I remember the summer of 2009 was a beautiful one in Illinois, and I spent it enjoying chasing around my four kiddos. They were 1, 2 and a half, 4 and almost 6.
Busy was the name of my game, and so a tingly, slightly numb left hand wasn’t something that could slow me down. I’ve been carrying at least one sweet baby around for the last six years, and I just assumed I had a pinched nerve in my shoulder that was giving me trouble.
After several months of this symptom, I made an appointment with my family doctor.
At the time our health insurance was an HMO, which requires a referral to go to a specialist. I was convinced I just need to see a chiropractor and get an adjustment, and my left side will be good as new.
Thank goodness my family doctor was very conservative and didn’t totally agree with my plan. He (or she?) sent me to a neurologist instead.
At the time I thought it was overkill and a major annoyance to have more appointments to fuss with.
The neurologist did a physical exam and then sent me for a MRI.
On October 23, 2009, I went to the doctor to learn the results of the MRI. My husband offered to go, but I was optimistic. I encouraged him to not jam up his schedule for this silly appointment.
When she said I had multiple sclerosis all I could think of was a wheelchair.
I’ve often thought we should be thankful for all the things we don’t know about because, we’ve been saved from having deal with them. I never suspected I could have MS, and I knew almost nothing about the disease.
My unawareness made this day so scary.
Would we have to sell the three-story house we’d built and move to an accessible ranch? How on earth would I keep up with my sweet children?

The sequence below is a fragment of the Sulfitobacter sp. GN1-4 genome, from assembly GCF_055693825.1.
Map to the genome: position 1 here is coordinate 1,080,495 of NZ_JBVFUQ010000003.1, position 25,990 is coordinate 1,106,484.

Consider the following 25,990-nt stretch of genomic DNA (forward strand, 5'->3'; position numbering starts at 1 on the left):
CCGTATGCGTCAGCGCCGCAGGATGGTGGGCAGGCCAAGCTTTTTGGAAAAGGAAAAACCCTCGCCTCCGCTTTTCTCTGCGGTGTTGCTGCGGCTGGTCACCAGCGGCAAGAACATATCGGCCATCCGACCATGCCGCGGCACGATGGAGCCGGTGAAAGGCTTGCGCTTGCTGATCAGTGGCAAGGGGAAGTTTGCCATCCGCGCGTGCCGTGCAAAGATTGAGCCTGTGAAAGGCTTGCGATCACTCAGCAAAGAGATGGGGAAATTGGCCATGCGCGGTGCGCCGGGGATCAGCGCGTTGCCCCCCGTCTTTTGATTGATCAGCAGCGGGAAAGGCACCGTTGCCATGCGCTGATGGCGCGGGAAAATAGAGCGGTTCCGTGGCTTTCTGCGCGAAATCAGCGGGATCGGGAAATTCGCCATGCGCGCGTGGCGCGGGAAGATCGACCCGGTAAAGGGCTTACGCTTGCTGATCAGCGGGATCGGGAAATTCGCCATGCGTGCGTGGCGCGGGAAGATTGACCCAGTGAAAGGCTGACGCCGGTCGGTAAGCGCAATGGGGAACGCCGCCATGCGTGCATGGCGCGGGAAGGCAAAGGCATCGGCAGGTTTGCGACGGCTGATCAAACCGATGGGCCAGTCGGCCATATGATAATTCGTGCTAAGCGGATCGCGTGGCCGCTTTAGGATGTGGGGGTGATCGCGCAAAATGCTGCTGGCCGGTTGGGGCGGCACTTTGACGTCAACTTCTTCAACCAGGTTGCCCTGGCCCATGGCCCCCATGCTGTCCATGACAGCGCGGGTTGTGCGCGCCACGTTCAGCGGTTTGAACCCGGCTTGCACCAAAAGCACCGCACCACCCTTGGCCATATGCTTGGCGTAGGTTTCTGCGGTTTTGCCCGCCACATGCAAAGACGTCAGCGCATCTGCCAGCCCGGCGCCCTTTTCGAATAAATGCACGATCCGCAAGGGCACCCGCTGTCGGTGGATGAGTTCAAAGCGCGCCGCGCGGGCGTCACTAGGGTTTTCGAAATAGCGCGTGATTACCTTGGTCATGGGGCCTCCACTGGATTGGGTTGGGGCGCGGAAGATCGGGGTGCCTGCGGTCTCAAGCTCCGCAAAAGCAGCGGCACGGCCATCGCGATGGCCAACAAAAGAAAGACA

For six weeks after my diagnosis, I mourned the future I had once pictured. Now my future included a chronic illness that would affect my family in who knows how big a way.
After realizing that a pity party is the least fun party to host, I decided to focus on fitness and fight back against this auto-immune disease that I was learning about. Fitness was something I could control, and I decided if I can run today, it’s more likely I’d be able to run tomorrow.
I signed up for my first triathlon and pushed back against my disease. It’s been almost 10 years, and my theory on activity hasn’t changed. In fact, it’s served me well. As I’ve learned so much more about MS, I realized there are as many stories as there are patients, and I could have some say in writing mine.
Education, connecting with other patients, cheering for others with MS and advocating for myself has made a big difference in how I cope with MS. Though my kids can outrun me now, we are all signed up to do a 5k together.
I haven’t sold my house. I love the advice another patient gave me that first month – think about the worst case scenario, make a plan for how to deal with it, and then move on and don’t dwell on that version of your future. I’ve shared that a zillion times.
Have a plan. Be a warrior, not a worrier.